Project description:Selecting an appropriate classifier for a particular biological application poses a difficult problem for researchers and practitioners alike. In particular, choosing a classifier depends heavily on the features selected. For high-throughput biomedical datasets, feature selection is often a preprocessing step that gives an unfair advantage to the classifiers built with the same modeling assumptions. In this paper, we seek classifiers that are suitable to a particular problem independent of feature selection. We propose a novel measure, called "win percentage", for assessing the suitability of machine classifiers to a particular problem. We define win percentage as the probability a classifier will perform better than its peers on a finite random sample of feature sets, giving each classifier equal opportunity to find suitable features.First, we illustrate the difficulty in evaluating classifiers after feature selection. We show that several classifiers can each perform statistically significantly better than their peers given the right feature set among the top 0.001% of all feature sets. We illustrate the utility of win percentage using synthetic data, and evaluate six classifiers in analyzing eight microarray datasets representing three diseases: breast cancer, multiple myeloma, and neuroblastoma. After initially using all Gaussian gene-pairs, we show that precise estimates of win percentage (within 1%) can be achieved using a smaller random sample of all feature pairs. We show that for these data no single classifier can be considered the best without knowing the feature set. Instead, win percentage captures the non-zero probability that each classifier will outperform its peers based on an empirical estimate of performance.Fundamentally, we illustrate that the selection of the most suitable classifier (i.e., one that is more likely to perform better than its peers) not only depends on the dataset and application but also on the thoroughness of feature selection. In particular, win percentage provides a single measurement that could assist users in eliminating or selecting classifiers for their particular application.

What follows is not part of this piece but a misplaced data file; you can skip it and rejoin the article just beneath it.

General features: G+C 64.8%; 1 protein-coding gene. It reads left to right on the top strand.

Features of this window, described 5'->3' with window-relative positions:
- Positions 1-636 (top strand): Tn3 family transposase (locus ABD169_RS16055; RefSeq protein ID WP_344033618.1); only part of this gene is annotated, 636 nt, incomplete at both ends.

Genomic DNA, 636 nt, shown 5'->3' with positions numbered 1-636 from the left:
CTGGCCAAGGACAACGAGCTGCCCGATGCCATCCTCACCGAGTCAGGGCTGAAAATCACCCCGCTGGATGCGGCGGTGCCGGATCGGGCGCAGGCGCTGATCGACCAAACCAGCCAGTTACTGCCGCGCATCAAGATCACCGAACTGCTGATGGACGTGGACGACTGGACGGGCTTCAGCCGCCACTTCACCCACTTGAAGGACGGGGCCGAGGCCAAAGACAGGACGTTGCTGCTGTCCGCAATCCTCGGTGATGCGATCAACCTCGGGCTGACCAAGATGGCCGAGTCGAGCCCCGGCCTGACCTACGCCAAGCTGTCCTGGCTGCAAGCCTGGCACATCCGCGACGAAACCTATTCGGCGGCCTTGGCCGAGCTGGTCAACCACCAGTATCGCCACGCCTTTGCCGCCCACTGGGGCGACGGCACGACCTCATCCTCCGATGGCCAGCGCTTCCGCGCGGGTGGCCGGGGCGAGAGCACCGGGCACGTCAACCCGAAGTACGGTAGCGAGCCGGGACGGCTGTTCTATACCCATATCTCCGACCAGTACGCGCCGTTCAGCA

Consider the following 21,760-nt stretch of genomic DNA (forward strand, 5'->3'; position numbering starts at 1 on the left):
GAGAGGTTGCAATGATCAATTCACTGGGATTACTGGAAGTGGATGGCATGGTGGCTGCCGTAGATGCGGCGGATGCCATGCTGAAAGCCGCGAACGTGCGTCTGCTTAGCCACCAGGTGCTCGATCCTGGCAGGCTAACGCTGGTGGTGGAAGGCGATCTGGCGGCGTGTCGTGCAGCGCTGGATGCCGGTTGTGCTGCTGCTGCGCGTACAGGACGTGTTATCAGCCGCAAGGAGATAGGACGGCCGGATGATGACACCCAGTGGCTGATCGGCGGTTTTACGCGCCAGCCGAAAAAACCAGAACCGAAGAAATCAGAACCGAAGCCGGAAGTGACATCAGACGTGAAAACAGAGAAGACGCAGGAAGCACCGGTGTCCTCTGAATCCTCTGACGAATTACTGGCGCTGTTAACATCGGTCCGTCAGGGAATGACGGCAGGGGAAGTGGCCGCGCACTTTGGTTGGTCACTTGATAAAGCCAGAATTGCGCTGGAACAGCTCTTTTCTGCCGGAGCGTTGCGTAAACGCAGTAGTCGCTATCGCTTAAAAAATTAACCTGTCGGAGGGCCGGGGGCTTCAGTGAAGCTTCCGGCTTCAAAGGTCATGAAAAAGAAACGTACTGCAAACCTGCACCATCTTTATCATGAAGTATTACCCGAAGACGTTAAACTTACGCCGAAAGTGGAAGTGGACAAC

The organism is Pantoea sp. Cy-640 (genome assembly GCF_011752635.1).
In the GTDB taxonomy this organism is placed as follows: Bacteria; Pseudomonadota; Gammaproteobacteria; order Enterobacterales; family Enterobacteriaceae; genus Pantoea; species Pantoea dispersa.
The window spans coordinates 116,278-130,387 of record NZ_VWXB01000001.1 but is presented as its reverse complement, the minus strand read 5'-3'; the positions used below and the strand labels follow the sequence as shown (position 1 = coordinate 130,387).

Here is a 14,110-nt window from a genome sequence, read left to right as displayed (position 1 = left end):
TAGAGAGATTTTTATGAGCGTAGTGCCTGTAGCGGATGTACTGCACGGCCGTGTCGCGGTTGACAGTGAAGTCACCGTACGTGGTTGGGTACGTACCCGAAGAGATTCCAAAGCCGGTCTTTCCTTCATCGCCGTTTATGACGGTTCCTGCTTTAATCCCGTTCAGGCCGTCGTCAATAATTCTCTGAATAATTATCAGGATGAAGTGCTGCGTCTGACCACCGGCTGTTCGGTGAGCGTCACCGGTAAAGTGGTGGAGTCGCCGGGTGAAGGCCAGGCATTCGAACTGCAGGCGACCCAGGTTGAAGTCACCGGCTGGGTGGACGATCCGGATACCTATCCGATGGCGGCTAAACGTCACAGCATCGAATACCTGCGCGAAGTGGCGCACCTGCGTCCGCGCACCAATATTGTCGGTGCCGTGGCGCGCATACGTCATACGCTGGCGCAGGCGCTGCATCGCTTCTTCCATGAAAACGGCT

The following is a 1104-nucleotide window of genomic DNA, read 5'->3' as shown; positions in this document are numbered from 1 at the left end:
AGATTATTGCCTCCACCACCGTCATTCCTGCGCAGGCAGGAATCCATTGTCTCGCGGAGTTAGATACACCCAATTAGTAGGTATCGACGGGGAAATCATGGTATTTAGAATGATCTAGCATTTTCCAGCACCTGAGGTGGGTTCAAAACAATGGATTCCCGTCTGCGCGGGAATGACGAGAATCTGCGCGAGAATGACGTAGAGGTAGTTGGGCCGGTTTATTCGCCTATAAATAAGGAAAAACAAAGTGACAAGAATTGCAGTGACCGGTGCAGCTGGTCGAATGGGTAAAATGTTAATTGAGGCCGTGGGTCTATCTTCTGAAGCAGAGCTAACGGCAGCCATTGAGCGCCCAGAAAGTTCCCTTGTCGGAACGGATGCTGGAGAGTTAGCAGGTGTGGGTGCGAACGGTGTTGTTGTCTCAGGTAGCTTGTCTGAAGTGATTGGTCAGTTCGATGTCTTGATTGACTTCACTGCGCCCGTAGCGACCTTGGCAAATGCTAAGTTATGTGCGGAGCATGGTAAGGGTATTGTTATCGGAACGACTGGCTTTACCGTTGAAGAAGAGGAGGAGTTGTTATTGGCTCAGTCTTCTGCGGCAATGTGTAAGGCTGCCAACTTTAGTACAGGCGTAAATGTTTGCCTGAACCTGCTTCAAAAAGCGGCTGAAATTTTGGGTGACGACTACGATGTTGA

Project description:Experimental examinations of biofluids to measure concentrations of proteins or their fragments or metabolites are being explored as a means of early disease detection, distinguishing diseases with similar symptoms, and drug treatment efficacy. Many studies have produced classifiers with a high sensitivity and specificity, and it has been argued that accurate results necessarily imply some underlying biology-based features in the classifier. The simplest test of this conjecture is to examine datasets designed to contain no information with classifiers used in many published studies.The classification accuracy of two fingerprint-based classifiers, a decision tree (DT) algorithm and a medoid classification algorithm (MCA), are examined. These methods are used to examine 30 artificial datasets that contain random concentration levels for 300 biomolecules. Each dataset contains between 30 and 300 Cases and Controls, and since the 300 observed concentrations are randomly generated, these datasets are constructed to contain no biological information. A modest search of decision trees containing at most seven decision nodes finds a large number of unique decision trees with an average sensitivity and specificity above 85% for datasets containing 60 Cases and 60 Controls or less, and for datasets with 90 Cases and 90 Controls many DTs have an average sensitivity and specificity above 80%. For even the largest dataset (300 Cases and 300 Controls) the MCA procedure finds several unique classifiers that have an average sensitivity and specificity above 88% using only six or seven features.While it has been argued that accurate classification results must imply some biological basis for the separation of Cases from Controls, our results show that this is not necessarily true. The DT and MCA classifiers are sufficiently flexible and can produce good results from datasets that are specifically constructed to contain no information. This means that a chance fitting to the data is possible. All datasets used in this investigation are available on the web.